Anyway, after 6 days in the hospital, I am home and recovering well. I am weening myself off the pain meds. I am now able to survive the day without a pillow held to my side. Soon, I will once again join the ranks of homo erectus.
I have considered posting a picture of my sliced belly for all to see, but I am afraid some might find it gross and offensive. What do you think? Do you want to see my new battle wound?
Monday, February 5, 2007
Friday, February 2, 2007
March 5, 2006: Whoa Baby! I am 5 days away from my due date, but only have two days to go. At the time I didn't think I was that big. However, the picture shows I was HUGE!
March 26, 2006: Luke is 2 1/2 weeks old. It is Luke's first time to visit Grandpa D and Grandma D's house (Adam's dad and Adam's dad's wife). Grandma D and Oma (Grandma D's mother) made this lovely quilt for Luke to play and have tummy time on.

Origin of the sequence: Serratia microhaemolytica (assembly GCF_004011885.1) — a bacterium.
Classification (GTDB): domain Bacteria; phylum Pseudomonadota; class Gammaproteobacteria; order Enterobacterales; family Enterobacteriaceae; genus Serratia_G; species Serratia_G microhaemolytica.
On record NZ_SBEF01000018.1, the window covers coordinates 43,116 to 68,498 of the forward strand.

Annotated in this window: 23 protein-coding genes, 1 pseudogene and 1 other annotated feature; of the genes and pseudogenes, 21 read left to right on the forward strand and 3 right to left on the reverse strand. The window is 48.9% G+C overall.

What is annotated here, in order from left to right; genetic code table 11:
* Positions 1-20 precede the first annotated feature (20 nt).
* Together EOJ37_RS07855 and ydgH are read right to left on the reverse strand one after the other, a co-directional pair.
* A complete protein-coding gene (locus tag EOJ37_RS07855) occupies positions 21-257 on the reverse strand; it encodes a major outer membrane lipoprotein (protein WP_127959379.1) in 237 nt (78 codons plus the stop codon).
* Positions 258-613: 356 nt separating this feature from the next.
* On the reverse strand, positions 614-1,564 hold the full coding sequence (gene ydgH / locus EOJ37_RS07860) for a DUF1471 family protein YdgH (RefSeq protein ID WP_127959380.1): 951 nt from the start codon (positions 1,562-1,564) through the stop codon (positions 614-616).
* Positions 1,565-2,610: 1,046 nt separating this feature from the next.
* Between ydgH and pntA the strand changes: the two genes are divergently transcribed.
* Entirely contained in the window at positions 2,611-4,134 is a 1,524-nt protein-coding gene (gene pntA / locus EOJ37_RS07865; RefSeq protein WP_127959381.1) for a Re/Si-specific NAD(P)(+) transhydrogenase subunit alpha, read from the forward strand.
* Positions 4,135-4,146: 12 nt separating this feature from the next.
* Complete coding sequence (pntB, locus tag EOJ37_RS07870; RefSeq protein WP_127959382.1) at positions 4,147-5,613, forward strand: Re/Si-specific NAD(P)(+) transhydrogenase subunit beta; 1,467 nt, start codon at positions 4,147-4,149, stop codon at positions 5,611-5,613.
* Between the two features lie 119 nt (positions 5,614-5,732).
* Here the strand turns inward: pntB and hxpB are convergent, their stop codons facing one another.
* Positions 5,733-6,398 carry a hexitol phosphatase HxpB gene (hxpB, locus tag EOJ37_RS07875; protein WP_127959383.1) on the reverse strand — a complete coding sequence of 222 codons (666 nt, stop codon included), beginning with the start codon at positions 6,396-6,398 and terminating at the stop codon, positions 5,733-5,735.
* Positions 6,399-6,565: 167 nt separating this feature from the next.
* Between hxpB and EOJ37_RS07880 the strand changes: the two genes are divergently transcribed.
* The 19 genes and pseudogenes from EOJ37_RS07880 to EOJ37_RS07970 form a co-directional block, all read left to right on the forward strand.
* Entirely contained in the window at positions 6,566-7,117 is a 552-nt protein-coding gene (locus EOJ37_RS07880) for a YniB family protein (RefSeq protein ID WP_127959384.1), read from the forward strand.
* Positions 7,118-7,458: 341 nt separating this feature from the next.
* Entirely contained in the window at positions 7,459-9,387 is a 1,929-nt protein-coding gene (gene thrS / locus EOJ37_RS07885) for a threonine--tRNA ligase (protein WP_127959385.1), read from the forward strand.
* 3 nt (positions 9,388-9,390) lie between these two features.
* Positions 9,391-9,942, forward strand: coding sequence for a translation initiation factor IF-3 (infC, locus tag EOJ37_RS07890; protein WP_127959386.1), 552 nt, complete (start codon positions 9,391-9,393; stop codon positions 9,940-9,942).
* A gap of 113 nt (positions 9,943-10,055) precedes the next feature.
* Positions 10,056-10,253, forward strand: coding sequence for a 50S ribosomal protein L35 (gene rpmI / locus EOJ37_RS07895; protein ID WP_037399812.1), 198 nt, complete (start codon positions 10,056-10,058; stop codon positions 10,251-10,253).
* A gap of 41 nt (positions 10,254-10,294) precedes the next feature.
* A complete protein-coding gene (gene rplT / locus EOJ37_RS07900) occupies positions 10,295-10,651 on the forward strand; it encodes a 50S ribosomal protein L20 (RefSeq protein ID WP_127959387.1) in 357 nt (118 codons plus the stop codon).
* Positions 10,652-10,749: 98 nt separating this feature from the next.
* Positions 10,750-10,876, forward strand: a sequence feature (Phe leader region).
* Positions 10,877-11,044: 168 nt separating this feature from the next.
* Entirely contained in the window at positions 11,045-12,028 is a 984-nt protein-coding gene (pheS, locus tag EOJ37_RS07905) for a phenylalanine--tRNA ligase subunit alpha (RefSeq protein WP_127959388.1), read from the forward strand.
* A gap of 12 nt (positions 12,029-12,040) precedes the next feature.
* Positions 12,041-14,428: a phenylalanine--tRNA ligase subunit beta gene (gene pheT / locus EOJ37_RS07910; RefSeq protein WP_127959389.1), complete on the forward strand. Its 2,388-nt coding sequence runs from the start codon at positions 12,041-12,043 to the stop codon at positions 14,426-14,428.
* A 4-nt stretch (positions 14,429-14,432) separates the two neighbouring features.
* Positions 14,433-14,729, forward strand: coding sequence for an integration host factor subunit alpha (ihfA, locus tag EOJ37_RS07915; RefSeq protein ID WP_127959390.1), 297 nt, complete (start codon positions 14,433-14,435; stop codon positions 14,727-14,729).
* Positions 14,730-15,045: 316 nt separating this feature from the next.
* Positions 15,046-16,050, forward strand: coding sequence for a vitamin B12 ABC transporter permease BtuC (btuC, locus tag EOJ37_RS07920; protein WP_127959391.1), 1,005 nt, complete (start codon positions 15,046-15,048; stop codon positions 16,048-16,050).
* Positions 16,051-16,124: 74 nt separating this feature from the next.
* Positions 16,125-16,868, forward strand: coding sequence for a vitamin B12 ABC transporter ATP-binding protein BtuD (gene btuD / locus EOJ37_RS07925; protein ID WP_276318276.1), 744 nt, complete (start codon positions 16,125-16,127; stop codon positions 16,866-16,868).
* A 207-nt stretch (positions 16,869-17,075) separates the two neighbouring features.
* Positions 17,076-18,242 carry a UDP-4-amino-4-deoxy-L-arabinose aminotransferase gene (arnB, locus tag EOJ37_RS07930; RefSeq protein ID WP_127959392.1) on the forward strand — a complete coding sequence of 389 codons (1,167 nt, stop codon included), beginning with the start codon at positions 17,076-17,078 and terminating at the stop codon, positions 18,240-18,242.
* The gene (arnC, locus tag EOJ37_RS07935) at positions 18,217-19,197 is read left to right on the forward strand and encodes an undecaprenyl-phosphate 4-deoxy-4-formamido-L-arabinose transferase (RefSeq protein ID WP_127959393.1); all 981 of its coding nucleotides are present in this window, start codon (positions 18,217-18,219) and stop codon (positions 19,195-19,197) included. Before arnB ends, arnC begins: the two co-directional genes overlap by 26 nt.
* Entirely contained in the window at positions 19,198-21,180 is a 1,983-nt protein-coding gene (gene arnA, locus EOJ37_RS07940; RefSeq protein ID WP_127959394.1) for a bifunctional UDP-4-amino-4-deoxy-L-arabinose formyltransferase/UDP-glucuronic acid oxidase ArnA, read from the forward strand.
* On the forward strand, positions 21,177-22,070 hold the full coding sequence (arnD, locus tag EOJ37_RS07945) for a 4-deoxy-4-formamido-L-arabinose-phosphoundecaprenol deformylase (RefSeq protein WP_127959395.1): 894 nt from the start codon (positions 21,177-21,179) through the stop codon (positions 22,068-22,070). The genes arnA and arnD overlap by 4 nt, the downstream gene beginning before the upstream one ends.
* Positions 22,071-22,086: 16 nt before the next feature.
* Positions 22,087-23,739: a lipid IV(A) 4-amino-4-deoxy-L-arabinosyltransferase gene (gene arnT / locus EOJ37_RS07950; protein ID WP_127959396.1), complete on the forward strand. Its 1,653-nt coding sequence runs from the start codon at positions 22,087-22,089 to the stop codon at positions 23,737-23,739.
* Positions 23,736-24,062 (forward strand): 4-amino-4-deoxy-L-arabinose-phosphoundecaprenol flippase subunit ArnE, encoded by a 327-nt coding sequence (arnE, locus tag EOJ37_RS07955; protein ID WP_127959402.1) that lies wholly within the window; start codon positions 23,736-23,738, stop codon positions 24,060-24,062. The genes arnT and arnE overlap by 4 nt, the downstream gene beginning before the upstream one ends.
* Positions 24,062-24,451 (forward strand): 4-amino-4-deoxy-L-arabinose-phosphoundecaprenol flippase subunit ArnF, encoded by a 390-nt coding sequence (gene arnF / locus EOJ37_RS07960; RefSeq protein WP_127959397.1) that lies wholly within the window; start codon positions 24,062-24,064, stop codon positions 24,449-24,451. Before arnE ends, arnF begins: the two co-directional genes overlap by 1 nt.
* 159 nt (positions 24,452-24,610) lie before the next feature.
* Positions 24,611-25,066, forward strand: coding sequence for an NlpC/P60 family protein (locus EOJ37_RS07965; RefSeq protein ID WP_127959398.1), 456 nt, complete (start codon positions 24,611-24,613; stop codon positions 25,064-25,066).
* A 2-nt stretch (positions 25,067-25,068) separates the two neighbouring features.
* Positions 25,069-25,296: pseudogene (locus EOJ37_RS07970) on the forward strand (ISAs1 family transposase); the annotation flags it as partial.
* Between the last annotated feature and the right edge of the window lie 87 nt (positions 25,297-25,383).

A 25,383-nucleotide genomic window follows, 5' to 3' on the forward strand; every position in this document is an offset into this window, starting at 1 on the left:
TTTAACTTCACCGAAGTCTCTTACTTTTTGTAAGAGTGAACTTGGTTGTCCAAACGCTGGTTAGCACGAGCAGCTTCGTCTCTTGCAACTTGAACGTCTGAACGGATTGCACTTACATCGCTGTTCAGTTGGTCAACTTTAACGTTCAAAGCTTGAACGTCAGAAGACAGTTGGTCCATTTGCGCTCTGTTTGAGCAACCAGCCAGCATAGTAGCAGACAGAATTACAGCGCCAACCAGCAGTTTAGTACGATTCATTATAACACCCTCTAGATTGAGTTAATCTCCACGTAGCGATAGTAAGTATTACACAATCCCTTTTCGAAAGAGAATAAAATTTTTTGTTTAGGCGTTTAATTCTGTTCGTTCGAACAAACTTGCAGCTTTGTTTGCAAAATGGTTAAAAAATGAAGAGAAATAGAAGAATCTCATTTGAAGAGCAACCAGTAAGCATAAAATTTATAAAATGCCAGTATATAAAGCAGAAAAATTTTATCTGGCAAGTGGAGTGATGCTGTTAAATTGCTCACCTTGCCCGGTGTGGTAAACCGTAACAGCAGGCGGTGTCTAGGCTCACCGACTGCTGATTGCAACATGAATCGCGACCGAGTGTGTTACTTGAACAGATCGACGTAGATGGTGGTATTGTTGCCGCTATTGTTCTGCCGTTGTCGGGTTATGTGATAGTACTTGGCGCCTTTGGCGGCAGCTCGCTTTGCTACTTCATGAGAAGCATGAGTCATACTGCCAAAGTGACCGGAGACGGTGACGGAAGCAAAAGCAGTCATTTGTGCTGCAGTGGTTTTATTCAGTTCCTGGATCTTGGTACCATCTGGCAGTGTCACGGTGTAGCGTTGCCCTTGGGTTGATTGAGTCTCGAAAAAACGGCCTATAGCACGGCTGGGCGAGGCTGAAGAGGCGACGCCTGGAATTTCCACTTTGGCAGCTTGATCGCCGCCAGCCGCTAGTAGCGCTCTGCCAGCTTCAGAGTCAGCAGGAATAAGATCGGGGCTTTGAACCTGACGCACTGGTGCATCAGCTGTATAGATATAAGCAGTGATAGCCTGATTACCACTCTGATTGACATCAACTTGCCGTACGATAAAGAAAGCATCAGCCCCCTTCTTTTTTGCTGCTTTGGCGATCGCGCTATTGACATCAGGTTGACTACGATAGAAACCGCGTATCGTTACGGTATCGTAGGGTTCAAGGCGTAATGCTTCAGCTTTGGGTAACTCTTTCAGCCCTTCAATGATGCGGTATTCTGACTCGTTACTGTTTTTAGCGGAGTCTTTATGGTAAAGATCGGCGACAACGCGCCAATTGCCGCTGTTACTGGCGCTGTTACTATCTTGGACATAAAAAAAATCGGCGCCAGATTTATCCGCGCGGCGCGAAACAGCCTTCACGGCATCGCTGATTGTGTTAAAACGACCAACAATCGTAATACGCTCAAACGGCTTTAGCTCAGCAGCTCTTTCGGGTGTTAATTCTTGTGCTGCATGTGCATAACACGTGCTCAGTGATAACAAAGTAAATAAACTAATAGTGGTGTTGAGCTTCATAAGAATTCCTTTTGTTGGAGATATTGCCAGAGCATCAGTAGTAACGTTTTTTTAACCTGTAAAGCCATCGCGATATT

Okay, I have to confess, there are pictures of the three of us in the hospital, but nobody needs to see those. I am not one of those women who looks human after spending 13 1/2 hours in labor, 2 1/2 of which were pushing out a 9lb 3oz child.
April 23, 2006: This is our first family portrait. Luke is 6 1/2 weeks old. He is wearing his "coming home" outfit. He is so tiny and handsome! It's not a great picture of Adam, but Luke's hands were covering his face in the only picture in which Adam's eyes were completely open.
Sadly, that is the last picture of the three of us together, unless you count awkward snapshots where no one is looking at the camera. Actually, we do have some that were taken professionally, but I don't have digital copies of them.
I loved my bangs. They were part of my new look, post child-bearing. I hadn’t had bangs since I was in middle school. The bangs were my favorite part of the new ’do. However, I am blessed with fast growing hair. So, it doesn’t take long for the perfect bangs to become annoying, I can’t see, ouch! something’s in my eyes bangs.